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Oil Spill

Around 8:30am Wednesday, November 7th, the 810-foot long Cosco-Busan, a 65,131-ton container ship leased to South Korea’s Hanjin Group, struck a impact bumper on one of the Bay Bridge’s towers, leaking 58,000 gallons of extremely polluting bunker fuel into the Bay’s tidal waters. What has happened since and will continue far into the future affecting the Bay’s wildlife, ecology and biodiversity is a legacy of oil spills dating back to 1971 when two tankers collided in San Francisco Bay spilling 900,000 gallons of oil. The US Coast Guard acknowledged, though have not explained why, they initially reported only a 140 gallon spill, and that by 4pm they knew it was over 50,000 gallons but failed to report to the public and appropriate local city and state agencies until 10pm the severity of the spill on the Bay’s already pollution choked waters. Complaints range from the delayed drug testing of the ships captain and crew to the delayed dispatching of clean up booms located within a mile of the disaster till hours later. Mayor Gavin Newsom has threatened legal action against the responsible parties and Governor Schwarzenegger has declared a State of Emergency in an effort to provide additional state personnel and equipment available to speed up the clean up process.

 

IFO 380, the bunker fuel spilled by the 160 foot gash in the ships haul, is one of the dirtiest forms of petroleum, and is used to power tanker ships like these to and from the Port of Oakland and around the world everyday. Polycyclic Aromatic Hydrocarbons (PAHs), one of the chemical elements in this heavy residue bunker fuel, is also found coming out of automobile exhaust pipes, cigarettes, and though it is reported to evaporate and break down in reaction to sunlight within a few days to weeks, it doesn’t dissolve easily in water and binds to solid particles that settle to the bottom of water systems resulting in persistent contamination. Another toxic component associated with bunker fuel as well as all fossil fuels is naphthalene, another easily evaporative chemical also used in mothballs and a key component in the manufacture of polyvinyl chloride (PVC) plastics. Known to destroy red blood cells, it is commonly inhaled daily in low levels due to our extreme addiction to automobiles and their exhaust fumes as well as any burning of wood, tobacco, or industrial discharges. It breaks down fairly quickly in both air and water but does dissolve in water as well. Benzene, which is used by some industries to make plastics, resins, and nylon and other synthetic fibers, is also used to make some types of rubbers, lubricants, dyes, detergents, drugs, and pesticides. It takes its place among the other contaminants found in IFO 380, though it breaks down slower and in greater exposure can cause harmful effects on bone marrow and can cause a decrease in red blood cells leading to anemia. It can also cause excessive bleeding and can affect the immune system, increasing the chance for infection. Long-term exposure to high levels of benzene in the air can cause leukemia, particularly acute myelogenous leukemia, often referred to as AML. This is a cancer of the bloodforming organs. The Department of Health and Human Services (DHHS) has determined that benzene is a known carcinogen. The International Agency for Research on Cancer (IARC) and the EPA have determined that benzene is carcinogenic to humans. If any of this wasn’t responsible for the headaches, nausea, and dizziness reported by those close to the spill, then perhaps it was the hydrogen sulfide also found in bunker fuel as well as other hydrocarbon fuels. Hydrogen sulfide is produced by bacteria that decompose animal and plant proteins in our mouth and gastrointestinal tract, and though we normally don’t think much of this common by-product of human and animal wastes with its characteristic rotten egg smell, it is known to have permanent or long-term effects such as headaches, poor attention span, poor memory, and poor motor function in many individuals who are exposed to high levels of this hydrosulfuric acid. It contaminants our air and water at toxic levels by industrial activities, such as food processing, coke ovens, kraft paper mills, tanneries, and petroleum refineries as well as wastewater treatment plants, gas and oil drilling operations, farms with manure storage or livestock confinement facilities, and landfills.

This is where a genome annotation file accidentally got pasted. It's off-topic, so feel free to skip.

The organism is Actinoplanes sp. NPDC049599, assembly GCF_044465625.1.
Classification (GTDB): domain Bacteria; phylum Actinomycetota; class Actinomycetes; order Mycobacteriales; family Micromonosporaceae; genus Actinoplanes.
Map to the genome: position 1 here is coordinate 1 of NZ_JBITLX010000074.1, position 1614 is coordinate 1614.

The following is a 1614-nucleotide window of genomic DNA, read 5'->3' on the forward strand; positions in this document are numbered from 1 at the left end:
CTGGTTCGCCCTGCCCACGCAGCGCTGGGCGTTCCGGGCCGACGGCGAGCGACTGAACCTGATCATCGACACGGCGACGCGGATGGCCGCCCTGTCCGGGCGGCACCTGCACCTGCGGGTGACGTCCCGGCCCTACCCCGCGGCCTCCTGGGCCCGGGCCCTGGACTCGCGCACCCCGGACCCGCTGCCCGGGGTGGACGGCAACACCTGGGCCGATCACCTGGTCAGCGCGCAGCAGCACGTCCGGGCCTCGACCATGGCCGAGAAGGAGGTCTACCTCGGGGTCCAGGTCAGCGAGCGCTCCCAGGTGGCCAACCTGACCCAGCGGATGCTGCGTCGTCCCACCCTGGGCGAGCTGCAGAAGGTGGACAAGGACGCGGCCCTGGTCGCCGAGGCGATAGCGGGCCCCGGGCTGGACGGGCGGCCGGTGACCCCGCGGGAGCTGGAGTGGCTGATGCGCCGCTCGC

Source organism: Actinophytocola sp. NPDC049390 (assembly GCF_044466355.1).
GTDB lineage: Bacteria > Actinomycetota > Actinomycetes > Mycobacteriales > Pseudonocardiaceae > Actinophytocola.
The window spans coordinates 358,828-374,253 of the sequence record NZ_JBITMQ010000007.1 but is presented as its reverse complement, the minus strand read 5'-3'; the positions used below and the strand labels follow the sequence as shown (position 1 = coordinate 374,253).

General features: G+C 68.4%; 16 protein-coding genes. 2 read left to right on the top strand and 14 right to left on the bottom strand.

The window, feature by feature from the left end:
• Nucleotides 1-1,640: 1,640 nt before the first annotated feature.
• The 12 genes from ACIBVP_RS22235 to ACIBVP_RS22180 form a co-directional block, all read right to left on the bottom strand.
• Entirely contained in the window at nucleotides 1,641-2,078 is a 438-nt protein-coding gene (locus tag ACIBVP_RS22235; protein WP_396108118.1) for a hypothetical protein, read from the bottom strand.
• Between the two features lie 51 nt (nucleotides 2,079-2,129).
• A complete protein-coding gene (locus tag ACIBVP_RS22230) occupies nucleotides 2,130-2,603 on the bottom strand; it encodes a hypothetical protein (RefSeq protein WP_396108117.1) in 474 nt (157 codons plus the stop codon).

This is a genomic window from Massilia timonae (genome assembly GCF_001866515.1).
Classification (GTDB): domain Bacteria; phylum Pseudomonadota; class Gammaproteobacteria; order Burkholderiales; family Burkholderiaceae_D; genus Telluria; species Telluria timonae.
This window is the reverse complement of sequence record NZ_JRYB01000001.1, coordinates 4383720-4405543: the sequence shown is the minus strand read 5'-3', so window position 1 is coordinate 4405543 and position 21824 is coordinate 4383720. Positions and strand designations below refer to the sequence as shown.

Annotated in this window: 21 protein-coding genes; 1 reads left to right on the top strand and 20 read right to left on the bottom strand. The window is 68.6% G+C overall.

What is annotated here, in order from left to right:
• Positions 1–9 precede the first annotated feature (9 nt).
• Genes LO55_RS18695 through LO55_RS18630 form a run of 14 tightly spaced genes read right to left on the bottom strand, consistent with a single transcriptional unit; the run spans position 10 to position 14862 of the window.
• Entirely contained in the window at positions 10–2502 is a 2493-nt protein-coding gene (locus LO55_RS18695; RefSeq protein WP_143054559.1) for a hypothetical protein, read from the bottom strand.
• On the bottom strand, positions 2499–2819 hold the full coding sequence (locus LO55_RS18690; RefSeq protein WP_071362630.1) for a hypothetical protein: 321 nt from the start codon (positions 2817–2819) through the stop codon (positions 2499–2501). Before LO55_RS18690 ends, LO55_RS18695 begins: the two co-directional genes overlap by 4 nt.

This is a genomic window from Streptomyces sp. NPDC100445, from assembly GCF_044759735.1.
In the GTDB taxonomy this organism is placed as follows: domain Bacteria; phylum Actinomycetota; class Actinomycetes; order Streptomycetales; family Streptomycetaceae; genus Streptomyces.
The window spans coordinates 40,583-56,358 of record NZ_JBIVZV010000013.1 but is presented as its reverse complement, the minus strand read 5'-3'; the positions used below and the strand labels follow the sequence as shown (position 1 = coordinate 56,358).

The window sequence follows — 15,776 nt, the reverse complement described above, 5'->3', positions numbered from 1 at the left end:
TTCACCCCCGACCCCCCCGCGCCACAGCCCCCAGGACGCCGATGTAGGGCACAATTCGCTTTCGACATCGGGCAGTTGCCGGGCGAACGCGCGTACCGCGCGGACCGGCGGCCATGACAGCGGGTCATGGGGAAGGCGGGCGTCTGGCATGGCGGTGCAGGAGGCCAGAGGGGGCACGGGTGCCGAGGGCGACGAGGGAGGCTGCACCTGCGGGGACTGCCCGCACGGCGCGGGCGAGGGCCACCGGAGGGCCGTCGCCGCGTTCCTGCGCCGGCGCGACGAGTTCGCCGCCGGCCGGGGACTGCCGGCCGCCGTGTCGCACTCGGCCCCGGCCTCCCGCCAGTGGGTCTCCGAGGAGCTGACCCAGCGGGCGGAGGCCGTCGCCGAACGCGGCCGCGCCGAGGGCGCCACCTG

What does all this mean? I’m suggesting that living in the Bay Area alone probably has far greater human health risks associated with living in a moderately industrialized metropolis with no shortage of fuel burning vehicles and factories. The real concern is with the expected effects on marine wildlife for decades to come. Animal studies have shown low birth weights, delayed bone formation, and bone marrow damage when pregnant animals breathed benzene and we easily can see the debilitating effects on animals covered in oil. For many sea dwelling birds and thick furred marine mammals who depend on super clean feathers and fur for thermoregulation attempt tirelessly to preen themselves of the grease and ingest the contaminants directly. Many must remain ashore to try to stay warm and are unable to keep up with their metabolism’s constant need of food and often die of starvation or predation. In addition to the species that are constantly in and around the Bay and are affected, some 80,000 migratory birds that fly from the Boreal forests of Canada and stop off for feeding in the Bay have arrived and at the lowest weight of their life. Surf scoters and grebes are among the most plentiful in the Bay but the spill has traveled out under the Golden Gate Bridge towards the Farallon Islands where the largest colony of common murres south of Alaska nests in the winter. Harbor seals, Dahl's porpoises and harbor porpoises are also vulnerable. Once oil gets in their gills, fish can’t breath and some fish populations could be severely effected. Longfin smelt, which had been petitioned to be listed as a endangered species recently because of its record lowest population levels this year, could be forced into extinction by a spill like this. Herring, which is the only commercially caught fish in the area is expected to decline as they breed around this time, and persistent chemical residues can harm steelhead and Chinook salmon that venture through the Bay on their way to spawning grounds in the Sacramento and San Joaquin rivers. As predatory fishes ingest contaminated food sources, heavy metals also found in bunker fuel can travel up the food chain. Tidal currents and wind catalyze the spreading of oil which has reached beaches, marshes, and barren cliffs all around the Bay and as far up the coast as Sonoma county. These ecosystems all contain rare and endangered species that may develop long lasting chronic effects on neurological and immunelogical development.